A Novel Algorithm for Sentiment Analysis of Online Movie Reviews

A Novel Algorithm for Sentiment Analysis of Online Movie Reviews

Bisma Shah (Jamia Hamdard, India) and Farheen Siddiqui (Jamia Hamdard, India)
Copyright: © 2018 |Pages: 35
DOI: 10.4018/978-1-5225-5097-6.ch007

Abstract

Others' opinions can be decisive while choosing among various options, especially when those choices involve worthy resources like spending time and money buying products or services. Customers relying on their peers' past reviews on e-commerce websites or social media have drawn a considerable interest to sentiment analysis due to realization of its commercial and business benefits. Sentiment analysis can be exercised on movie reviews, blogs, customer feedback, etc. This chapter presents a novel approach to perform sentiment analysis of movie reviews given by users on different websites. Also, challenges like presence of thwarted words, world knowledge, and subjectivity detection in sentiments are addressed in this chapter. The results are validated by using two supervised machine learning approaches, k-nearest neighbor and naive Bayes, both on method of sentiment analysis without addressing aforementioned challenges and on proposed method of sentiment analysis with all challenges addressed. Empirical results show that proposed method outperformed the one that left challenges unaddressed.
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Introduction

Sentiment Analysis (SA) is an on-going field of research in text mining field and is used for the computational treatment of opinions, sentiments and subjectivity of text. It is used to understand the mind-sets, opinions and sentiments of people in general in regards to a specific product or a movie or an occasion. It helps in identifying and extracting subjective information in source materials and categorizes them as positive, negative, or neutral. Decision making process has always been influenced by the huge data available and the human nature to always rely on opinion of other people regarding a particular product or an event. This unique feature has a significant impact on deciding matters that have financial, medical, social, business or other ramifications. Keeping in view the large amount of comments or reviews for a particular product and the colossal advancement in web users, there arises a dire need to build up a framework that gathers, constructs, analyzes and characterizes the remarks or reviews present online. A review is usually written by a person who has used a particular product or a service. The nature of review is immensely affected by an individual’s interests, opinions and viewpoints. People who give biased reviews consequently impact the reputation of a forum or an organization to which the review is being contributed. Increase in the number of such people has posed a huge challenge to characterize and sort out the real issues and prospects of the product by virtue of which a user questions the authenticity of the content. In view of improving the scope of a particular product, huge organizations depend on individual reviews of clients and consider it to be of incredible significance in putting content construct advertisements on websites that effectively help a forthcoming buyer. Also movie enthusiasts and voters employ the same approach for analysis of certain information as an ever increasing number of individuals are utilizing social networking sites, online shopping and trend analysts who in the wake of scrutinizing the reviews available settle on different issues. For instance putting the promotion of a Kitchen Aid Mixer on a food blog impacts purchase choices as well as goes far in altering the advertising technique. Reviewers are being enthusiastically promoted by the advertising division of an organization by sending samples of product to be assessed or supporting discounts in blogs or in social networking locales like Facebook and Twitter. This has prompted the expansion in the volume of information accessible and the need to characterize the accessible data effectively as these have a larger impact on the reputation of a particular organization.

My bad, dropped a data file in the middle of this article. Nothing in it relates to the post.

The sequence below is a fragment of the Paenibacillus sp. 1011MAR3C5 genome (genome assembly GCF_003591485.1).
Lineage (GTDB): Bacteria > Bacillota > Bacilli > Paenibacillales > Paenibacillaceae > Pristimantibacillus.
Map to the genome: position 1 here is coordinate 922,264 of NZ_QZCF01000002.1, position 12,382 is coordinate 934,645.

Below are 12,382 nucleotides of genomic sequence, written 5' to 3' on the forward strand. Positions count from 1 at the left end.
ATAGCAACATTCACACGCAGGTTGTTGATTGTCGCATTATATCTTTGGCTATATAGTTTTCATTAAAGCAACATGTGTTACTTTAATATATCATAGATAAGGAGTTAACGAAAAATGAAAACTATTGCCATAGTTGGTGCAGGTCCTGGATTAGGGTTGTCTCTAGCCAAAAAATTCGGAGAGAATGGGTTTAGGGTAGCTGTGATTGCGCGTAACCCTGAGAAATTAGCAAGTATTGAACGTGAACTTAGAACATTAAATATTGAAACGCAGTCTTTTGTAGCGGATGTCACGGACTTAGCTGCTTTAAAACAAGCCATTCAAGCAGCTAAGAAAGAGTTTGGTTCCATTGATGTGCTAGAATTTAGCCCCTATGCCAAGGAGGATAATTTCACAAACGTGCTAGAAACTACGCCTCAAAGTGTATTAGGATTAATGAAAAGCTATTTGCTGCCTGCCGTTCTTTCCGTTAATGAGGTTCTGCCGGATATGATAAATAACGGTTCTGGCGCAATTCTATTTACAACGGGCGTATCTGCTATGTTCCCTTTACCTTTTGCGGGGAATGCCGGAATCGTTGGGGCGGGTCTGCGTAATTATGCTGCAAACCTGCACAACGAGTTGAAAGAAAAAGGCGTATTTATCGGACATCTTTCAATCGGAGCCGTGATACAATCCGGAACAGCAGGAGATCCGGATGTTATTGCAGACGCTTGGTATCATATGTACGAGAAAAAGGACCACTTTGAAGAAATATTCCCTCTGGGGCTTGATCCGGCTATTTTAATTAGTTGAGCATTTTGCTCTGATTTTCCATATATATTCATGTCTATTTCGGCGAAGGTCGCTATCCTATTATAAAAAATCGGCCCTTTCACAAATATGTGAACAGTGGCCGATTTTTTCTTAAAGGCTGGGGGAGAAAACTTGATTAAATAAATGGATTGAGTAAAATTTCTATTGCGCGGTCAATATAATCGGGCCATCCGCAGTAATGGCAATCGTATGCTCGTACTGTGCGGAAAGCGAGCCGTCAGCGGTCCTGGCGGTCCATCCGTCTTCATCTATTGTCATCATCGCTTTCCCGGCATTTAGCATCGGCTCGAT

Large amount of data generated online by reviews can be processed so as to extract useful information from them, using suitable methods and approaches of Sentiment analysis, thereby supporting operational, managerial, and strategic decision making (Liu, 2010). But it is not sufficient to consider just the subjective nature of opinion for decision making (Buche, Chandak, & Zadgaonkar, 2013). Additionally, the written work aptitudes and selection of words by benefactors to a great extent rely on upon the proficiency of language and the demeanor of the author. There exist different kinds of opinions of users like regular, implicit, direct, indirect and comparative. The flexibility of expression and anonymity also accompanies a cost. Individuals with concealed plans effortlessly game the framework to give people the impression that they are independent members from the general population and post fake sentiments to promote or defame some targeted products, services, affiliations, or individuals without revealing their actual intentions, or the individual or affiliation that they are secretly working for. People with these intentions are popularly known as opinion spammers and their exercises are called opinion spamming (Abbasi, Chen, Thoms, & Fu, 2008). Moreover, online reviews are composed by the customers from their edge of interests and inclinations, they can be a mix of a positive and negative opinion and that may not necessarily help in categorizing reviews as positive or negative. For instance, consider the sentence “The Chinese dishes of this restaurant are not as good as their Thai dishes”. Relative opinions like these are different in natural language processing. When a positive word “good” is negated like “not as good as”, readers find it challenging to assimilate even how good the Thai dishes were, because this decides the taste of the Chinese dishes too. So while handling negation, it must be properly figured out that the presence of negation updates which part of the meaning expressed (Liu, 2012; Abbasi, France, Zhang, & Chen, 2011).